Countries eligible or potentially eligible for additional benefits under the AGOA and to be included in the report are: Angola, Benin, Botswana, Burkina Faso, Cameroon, Cape Verde, Chad, Republic of Congo, Democratic Republic of the Congo, Djibouti, Ethiopia, Gabon, the Gambia, Ghana, Guinea, Guinea Bissau, Kenya, Lesotho, Madagascar, Malawi, Mali, Mauritania, Mauritius, Mozambique, Namibia, Niger, Nigeria, Rwanda, Sao Tome and Principe, Senegal, Seychelles, Sierra Leone, South Africa, Swaziland, Tanzania, Uganda, and Zambia.
Countries potentially eligible for additional benefits under the CBTPA and to be included in the report are: Barbados, Belize, Costa Rica, Dominican Republic, Guyana, Haiti, Jamaica, Panama, Saint Lucia, and Trinidad and Tobago.
Countries potentially eligible for additional benefits under the ATPA/ATPDEA and to be included in the report are: Bolivia, Colombia, Ecuador, and Peru.
In addition, the following countries will be included in the report in view of Department of Labor Appropriations, 2006, Conference Report, H.R. Rep. 109-337 (2005): Bahrain, Chile, El Salvador, Guatemala, Honduras, Nicaragua, and Morocco.
The Department invites interested parties to submit written information relevant to the findings to be made by the Department of Labor under the TDA, for all listed countries. Information provided through public submission will be considered by the Department of Labor in preparing its findings. Materials submitted should be confined to the specific topic of the study. In particular, the Department's Bureau of International Labor Affairs is seeking written submissions on the following topics:
1. Whether the country has adequate laws and regulations proscribing the worst forms of child labor;
2. Whether the country has adequate laws and regulations for the implementation and enforcement of such laws and regulations;
3. Whether the country has established formal institutional mechanisms to investigate and address complaints relating to allegations of the worst forms of child labor;
4. Whether social programs exist in the country to prevent the engagement of children in the worst forms of child labor, and to assist in the removal of children engaged in the worst forms of child labor;
5. Whether the country has a comprehensive policy for the elimination of the worst forms of child labor;
6. Whether the country is making continual progress toward eliminating the worst forms of child labor.
Information relating to the nature and extent of child labor in the country is also sought. Information submitted may include reports, statistics, newspaper articles, or other materials. Governments that have ratified ILO Convention 182 are requested to submit copies of their most recent article 22 submissions under the Convention, especially those with information on types of work determined in accordance with Article 3(d) of the Convention.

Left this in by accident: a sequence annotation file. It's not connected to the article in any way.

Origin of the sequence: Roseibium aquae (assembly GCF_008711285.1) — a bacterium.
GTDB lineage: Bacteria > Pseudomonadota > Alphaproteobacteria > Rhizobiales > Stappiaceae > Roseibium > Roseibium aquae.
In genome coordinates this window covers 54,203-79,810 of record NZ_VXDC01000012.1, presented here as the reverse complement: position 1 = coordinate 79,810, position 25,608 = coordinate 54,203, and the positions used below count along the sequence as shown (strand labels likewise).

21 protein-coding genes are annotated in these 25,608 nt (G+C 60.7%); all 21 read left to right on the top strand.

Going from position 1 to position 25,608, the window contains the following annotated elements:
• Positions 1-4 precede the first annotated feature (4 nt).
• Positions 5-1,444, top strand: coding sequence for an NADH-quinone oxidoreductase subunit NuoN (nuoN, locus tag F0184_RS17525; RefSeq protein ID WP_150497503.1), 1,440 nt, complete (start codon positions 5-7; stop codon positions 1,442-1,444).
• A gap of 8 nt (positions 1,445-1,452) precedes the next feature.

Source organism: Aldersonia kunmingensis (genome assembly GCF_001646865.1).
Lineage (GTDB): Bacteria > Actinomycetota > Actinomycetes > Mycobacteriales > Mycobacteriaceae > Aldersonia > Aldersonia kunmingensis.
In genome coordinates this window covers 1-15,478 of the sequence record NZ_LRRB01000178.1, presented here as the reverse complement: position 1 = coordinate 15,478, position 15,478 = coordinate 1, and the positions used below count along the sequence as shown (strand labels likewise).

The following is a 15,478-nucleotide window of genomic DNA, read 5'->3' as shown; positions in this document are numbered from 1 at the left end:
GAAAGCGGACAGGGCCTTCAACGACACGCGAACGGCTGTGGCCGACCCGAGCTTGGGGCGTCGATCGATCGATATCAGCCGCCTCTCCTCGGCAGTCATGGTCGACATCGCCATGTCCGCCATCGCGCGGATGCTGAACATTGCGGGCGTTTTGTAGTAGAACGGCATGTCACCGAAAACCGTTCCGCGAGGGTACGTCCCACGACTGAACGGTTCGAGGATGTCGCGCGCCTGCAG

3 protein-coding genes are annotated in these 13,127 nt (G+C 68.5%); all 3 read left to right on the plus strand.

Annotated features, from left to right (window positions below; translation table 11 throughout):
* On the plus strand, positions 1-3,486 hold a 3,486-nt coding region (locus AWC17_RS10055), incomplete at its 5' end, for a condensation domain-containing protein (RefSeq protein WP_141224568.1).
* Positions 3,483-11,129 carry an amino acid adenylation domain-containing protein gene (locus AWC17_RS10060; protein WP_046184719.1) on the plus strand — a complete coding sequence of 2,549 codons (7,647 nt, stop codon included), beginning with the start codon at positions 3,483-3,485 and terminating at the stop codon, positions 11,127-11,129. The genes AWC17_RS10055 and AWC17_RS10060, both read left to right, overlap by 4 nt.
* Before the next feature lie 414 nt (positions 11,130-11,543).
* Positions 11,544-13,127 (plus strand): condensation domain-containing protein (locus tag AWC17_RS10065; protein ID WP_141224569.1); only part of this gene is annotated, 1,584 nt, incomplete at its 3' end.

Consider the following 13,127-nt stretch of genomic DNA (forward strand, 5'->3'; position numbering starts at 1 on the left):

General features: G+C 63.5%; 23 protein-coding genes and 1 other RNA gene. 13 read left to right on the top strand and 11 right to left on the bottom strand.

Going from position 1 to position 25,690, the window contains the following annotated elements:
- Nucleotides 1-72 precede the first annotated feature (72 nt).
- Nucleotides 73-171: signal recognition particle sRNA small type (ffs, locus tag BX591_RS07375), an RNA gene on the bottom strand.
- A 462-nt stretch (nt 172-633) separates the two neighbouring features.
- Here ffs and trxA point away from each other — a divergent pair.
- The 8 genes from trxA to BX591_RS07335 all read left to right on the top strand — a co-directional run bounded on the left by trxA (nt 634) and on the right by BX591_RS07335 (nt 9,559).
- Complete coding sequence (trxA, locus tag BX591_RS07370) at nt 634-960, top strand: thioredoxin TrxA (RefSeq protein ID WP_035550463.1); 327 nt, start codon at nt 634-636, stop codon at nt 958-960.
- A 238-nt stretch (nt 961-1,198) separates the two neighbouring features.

Definition of Worst Forms of Child Labor
The term “worst forms of child labor” is defined in section 412(b) of the TDA as comprising:
“(A) All forms of slavery or practices similar to slavery, such as the sale and trafficking of children, debt bondage and serfdom and forced or compulsory labor, including forced or compulsory recruitment of children for use in armed conflict;
(B) The use, procuring or offering of a child for prostitution, for the production of pornography or for pornographic performances;
(C) The use, procuring or offering of a child for illicit activities, in particular for the production and trafficking of drugs as defined in relevant international treaties; and
(D) Work which, by its nature or the circumstances in which it is carried out, is likely to harm the health, safety or morals of children.”
The TDA Conference Report noted that the phrase, “work which, by its nature or the circumstances in which it is carried out, is likely to harm the health, safety or morals of children” is to be defined as in Article II of Recommendation No. 190, which accompanies ILO Convention No. 182. This includes
“(a) Work which exposes children to physical, psychological, or sexual abuse;
(b) Work underground, under water, at dangerous heights or in confined spaces;
(c) Work with dangerous machinery, equipment and tools, or which involves the manual handling or transport of heavy loads;
(d) Work in an unhealthy environment which may, for example, expose children to hazardous substances, agents or processes, or to temperatures, noise levels, or vibrations damaging to their health;
(e) Work under particularly difficult conditions such as work for long hours or during the night or work where the child is unreasonably confined to the premises of the employer.”
The TDA Conference Report further indicated that this phrase be interpreted in a manner consistent with the intent of Article 4 of ILO Convention No. 182, which states that such work shall be determined by national laws or Start Printed Page 70544regulations or by the competent authority in the country involved.
This notice is a general solicitation of comments from the public.Start Signature
Signed at Washington, DC, this 29th day of November, 2006.
Deputy Undersecretary, Bureau of International Labor Affairs.
[FR Doc. E6-20561 Filed 12-4-06; 8:45 am]